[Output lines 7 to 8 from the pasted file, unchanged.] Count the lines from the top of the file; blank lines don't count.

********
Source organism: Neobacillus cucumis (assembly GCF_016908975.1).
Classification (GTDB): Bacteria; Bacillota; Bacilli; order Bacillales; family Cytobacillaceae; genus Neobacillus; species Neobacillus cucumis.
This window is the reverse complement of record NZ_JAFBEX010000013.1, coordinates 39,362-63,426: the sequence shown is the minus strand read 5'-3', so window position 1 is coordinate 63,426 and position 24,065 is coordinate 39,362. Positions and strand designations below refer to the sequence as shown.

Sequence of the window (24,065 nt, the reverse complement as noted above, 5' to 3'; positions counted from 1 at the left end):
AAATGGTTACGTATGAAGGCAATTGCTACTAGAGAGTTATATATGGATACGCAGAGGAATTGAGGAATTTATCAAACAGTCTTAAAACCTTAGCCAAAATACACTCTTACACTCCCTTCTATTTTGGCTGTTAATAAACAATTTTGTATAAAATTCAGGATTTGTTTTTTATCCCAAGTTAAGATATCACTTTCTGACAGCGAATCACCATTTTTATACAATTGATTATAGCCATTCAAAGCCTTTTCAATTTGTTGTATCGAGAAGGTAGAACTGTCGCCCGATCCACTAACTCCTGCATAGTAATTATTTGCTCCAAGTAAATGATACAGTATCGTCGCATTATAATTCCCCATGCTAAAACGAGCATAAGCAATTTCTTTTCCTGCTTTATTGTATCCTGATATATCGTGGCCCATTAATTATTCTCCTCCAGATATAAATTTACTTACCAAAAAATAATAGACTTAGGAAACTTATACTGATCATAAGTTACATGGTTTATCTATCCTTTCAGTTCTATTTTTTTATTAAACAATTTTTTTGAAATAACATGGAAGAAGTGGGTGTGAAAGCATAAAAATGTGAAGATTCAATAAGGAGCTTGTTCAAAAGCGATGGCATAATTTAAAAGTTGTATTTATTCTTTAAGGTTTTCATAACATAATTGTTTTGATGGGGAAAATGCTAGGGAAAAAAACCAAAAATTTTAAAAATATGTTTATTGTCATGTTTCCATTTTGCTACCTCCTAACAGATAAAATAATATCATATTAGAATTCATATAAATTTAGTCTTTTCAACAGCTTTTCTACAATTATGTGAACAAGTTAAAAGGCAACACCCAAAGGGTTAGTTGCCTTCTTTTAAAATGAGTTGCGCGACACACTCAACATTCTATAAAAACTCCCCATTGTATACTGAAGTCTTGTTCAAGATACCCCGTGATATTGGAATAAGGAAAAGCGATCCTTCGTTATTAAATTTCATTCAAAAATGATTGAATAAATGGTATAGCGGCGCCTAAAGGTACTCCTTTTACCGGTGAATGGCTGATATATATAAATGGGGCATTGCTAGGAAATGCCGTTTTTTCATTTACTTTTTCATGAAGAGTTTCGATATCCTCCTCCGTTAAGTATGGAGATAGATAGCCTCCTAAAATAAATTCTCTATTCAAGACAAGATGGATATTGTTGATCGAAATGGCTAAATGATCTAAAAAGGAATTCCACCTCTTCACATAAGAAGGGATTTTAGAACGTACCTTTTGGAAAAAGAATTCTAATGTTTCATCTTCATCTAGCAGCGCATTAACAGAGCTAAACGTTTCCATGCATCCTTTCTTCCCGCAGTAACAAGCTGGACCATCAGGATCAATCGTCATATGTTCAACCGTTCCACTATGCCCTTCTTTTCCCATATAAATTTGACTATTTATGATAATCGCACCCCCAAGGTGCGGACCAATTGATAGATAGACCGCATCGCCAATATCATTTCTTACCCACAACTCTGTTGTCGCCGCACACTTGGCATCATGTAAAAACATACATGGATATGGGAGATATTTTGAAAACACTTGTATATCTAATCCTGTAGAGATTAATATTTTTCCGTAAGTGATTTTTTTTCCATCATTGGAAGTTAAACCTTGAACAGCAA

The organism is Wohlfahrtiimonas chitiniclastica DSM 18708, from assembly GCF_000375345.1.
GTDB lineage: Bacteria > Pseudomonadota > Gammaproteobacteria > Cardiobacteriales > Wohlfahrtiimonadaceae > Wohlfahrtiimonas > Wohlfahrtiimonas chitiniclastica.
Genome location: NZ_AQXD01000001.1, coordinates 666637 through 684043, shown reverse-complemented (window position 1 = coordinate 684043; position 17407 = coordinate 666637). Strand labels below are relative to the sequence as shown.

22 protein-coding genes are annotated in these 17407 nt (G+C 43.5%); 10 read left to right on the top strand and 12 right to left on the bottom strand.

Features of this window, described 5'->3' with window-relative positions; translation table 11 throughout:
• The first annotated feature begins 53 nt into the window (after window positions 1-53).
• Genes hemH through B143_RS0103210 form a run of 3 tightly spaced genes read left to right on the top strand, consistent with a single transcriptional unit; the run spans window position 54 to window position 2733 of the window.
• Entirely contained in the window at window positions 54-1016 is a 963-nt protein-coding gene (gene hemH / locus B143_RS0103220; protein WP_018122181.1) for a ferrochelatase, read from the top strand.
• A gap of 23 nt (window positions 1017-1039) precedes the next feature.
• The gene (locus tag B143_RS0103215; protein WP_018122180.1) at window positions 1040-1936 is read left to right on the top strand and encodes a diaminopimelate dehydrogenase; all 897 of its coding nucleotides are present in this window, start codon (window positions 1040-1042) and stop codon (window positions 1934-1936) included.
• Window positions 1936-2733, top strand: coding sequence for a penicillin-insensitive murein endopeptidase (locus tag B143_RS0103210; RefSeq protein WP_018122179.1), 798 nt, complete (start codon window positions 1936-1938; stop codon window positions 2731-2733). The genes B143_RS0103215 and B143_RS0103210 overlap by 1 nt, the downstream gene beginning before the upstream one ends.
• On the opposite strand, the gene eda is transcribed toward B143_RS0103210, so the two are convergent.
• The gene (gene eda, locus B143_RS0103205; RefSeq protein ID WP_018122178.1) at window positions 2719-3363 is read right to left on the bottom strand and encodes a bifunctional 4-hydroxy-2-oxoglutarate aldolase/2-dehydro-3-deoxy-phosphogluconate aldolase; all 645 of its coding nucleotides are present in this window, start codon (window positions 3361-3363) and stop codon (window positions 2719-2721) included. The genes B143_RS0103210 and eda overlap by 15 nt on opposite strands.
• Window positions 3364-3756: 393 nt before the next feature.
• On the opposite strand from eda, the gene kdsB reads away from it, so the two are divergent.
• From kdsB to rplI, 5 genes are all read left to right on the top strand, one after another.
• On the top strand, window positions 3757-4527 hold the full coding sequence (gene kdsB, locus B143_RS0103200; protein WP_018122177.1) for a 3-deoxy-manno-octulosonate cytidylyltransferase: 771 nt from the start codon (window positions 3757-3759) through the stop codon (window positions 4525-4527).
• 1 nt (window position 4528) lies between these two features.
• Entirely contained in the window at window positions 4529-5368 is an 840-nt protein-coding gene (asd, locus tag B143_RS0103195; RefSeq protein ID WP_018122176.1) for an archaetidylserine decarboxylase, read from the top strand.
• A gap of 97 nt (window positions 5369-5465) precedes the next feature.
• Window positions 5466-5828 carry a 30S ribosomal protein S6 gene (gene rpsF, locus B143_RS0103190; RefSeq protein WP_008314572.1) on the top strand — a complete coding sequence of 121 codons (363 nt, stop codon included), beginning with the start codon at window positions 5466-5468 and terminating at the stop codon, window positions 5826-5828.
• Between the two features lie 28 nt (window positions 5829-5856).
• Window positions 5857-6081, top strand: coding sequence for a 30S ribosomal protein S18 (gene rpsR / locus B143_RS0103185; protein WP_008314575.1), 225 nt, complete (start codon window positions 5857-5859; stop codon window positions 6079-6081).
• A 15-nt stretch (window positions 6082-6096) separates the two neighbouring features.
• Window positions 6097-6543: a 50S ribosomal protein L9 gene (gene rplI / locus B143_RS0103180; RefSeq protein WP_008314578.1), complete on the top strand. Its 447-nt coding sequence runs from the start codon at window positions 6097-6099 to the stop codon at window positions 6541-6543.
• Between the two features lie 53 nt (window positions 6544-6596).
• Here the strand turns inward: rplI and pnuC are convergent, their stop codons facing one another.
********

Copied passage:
GTDB lineage: Bacteria > Pseudomonadota > Gammaproteobacteria > Cardiobacteriales > Wohlfahrtiimonadaceae > Wohlfahrtiimonas > Wohlfahrtiimonas chitiniclastica.
Genome location: NZ_AQXD01000001.1, coordinates 666637 through 684043, shown reverse-complemented (window position 1 = coordinate 684043; position 17407 = coordinate 666637). Strand labels below are relative to the sequence as shown.